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Author Topic: Australia testing  (Read 389 times)

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Offline Jackscalora

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Australia testing
« on: February 13, 2020, 11:06:24 pm »
Hi everyone,

I was wanting some advice on my story and also some feedback from anyone who has experience with testing within Australia.

So to start off with, a few years ago when I was between the age of 25-29, I was experimenting using contacts on Craigslist. I let about 5x guys suck me off without a condom. And I let one guy (who had sucked me off twice in the last 12 months) try to have anal sex with me.

1. So the anal sex was the encounter that I was most worried about. He was mid-upper socio-economic, white collar, white male. I demanded that he used condoms which I saw him put on and also felt back around when he was trying to make sure that it was still on. He was mid-upper socio economic, white collar, white male. He used plenty of lube. Not sure where it all went wrong - but in the end he couldn't actually get his penis inside of me. After 5-10 min we had a break and then he put a new condom on and tried again. Same result. No penetration. But it did damage the lining of my anus - no tears but was severely sore and dilated for a couple days.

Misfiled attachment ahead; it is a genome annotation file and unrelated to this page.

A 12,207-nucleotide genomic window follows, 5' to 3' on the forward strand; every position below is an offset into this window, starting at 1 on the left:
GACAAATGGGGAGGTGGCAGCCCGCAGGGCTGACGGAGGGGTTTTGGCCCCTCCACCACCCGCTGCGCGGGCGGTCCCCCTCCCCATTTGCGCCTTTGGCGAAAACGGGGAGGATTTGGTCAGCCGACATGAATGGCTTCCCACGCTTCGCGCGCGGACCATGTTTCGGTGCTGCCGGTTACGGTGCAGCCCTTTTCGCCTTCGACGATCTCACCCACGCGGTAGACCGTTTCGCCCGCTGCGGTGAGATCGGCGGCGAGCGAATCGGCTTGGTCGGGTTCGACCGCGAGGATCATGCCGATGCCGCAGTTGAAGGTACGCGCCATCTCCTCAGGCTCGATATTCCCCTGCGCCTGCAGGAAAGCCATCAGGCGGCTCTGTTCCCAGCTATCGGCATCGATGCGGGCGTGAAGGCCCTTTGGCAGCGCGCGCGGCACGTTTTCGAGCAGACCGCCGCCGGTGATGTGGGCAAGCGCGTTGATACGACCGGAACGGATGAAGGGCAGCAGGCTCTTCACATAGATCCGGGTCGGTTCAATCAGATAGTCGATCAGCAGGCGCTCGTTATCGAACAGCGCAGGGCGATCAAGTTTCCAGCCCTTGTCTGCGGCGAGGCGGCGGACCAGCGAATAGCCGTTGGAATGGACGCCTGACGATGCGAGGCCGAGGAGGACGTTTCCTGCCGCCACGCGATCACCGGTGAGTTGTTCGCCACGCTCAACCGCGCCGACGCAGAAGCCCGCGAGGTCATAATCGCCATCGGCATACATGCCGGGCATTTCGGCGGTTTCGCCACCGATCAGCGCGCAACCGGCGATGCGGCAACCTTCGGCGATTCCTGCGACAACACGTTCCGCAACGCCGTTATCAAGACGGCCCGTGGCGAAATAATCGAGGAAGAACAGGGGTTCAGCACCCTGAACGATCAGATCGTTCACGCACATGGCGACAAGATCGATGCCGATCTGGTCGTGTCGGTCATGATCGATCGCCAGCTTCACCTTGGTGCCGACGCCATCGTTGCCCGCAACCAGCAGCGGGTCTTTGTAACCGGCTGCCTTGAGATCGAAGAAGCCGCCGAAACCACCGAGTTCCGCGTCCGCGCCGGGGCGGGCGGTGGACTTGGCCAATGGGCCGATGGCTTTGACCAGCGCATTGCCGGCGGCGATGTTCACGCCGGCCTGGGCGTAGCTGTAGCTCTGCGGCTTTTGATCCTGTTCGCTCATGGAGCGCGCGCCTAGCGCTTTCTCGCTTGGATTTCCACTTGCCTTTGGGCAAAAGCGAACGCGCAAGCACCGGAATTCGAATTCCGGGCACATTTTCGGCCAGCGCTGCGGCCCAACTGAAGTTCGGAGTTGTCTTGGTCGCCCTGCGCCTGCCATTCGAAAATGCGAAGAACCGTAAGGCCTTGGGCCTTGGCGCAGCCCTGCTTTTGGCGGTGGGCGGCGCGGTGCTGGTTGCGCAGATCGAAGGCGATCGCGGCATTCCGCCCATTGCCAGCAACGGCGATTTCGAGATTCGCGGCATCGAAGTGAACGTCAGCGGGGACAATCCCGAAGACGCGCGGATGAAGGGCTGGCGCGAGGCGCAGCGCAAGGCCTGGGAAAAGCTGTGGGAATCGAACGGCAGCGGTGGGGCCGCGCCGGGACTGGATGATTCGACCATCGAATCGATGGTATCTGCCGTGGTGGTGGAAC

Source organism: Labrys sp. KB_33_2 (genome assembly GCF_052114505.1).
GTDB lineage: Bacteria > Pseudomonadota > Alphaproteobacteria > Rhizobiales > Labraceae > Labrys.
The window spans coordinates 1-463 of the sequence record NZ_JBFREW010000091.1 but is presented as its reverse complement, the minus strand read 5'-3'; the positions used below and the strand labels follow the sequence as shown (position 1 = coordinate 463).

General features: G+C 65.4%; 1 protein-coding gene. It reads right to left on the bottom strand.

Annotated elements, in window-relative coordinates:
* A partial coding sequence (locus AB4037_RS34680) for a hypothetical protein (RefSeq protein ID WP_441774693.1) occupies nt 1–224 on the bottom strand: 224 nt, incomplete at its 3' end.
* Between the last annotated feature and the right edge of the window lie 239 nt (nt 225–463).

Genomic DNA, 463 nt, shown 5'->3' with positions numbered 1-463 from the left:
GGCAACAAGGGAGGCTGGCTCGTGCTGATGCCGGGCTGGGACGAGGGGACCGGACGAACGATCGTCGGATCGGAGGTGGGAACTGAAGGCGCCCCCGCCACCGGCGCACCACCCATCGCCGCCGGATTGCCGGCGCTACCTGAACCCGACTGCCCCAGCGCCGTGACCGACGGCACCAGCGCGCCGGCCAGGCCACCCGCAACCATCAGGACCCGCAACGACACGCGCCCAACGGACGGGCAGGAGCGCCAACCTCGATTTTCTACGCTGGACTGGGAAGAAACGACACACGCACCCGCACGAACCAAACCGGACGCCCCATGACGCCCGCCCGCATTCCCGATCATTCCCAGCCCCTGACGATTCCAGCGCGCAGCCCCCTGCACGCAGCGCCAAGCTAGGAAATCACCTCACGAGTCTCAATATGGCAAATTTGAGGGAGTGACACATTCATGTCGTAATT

I then sucked him off without a condom for 60 seconds. Did notice some precum. Had brushed my teeth 1 hour before. He then sucked me off and ejaculated himself onto my chest in the shower.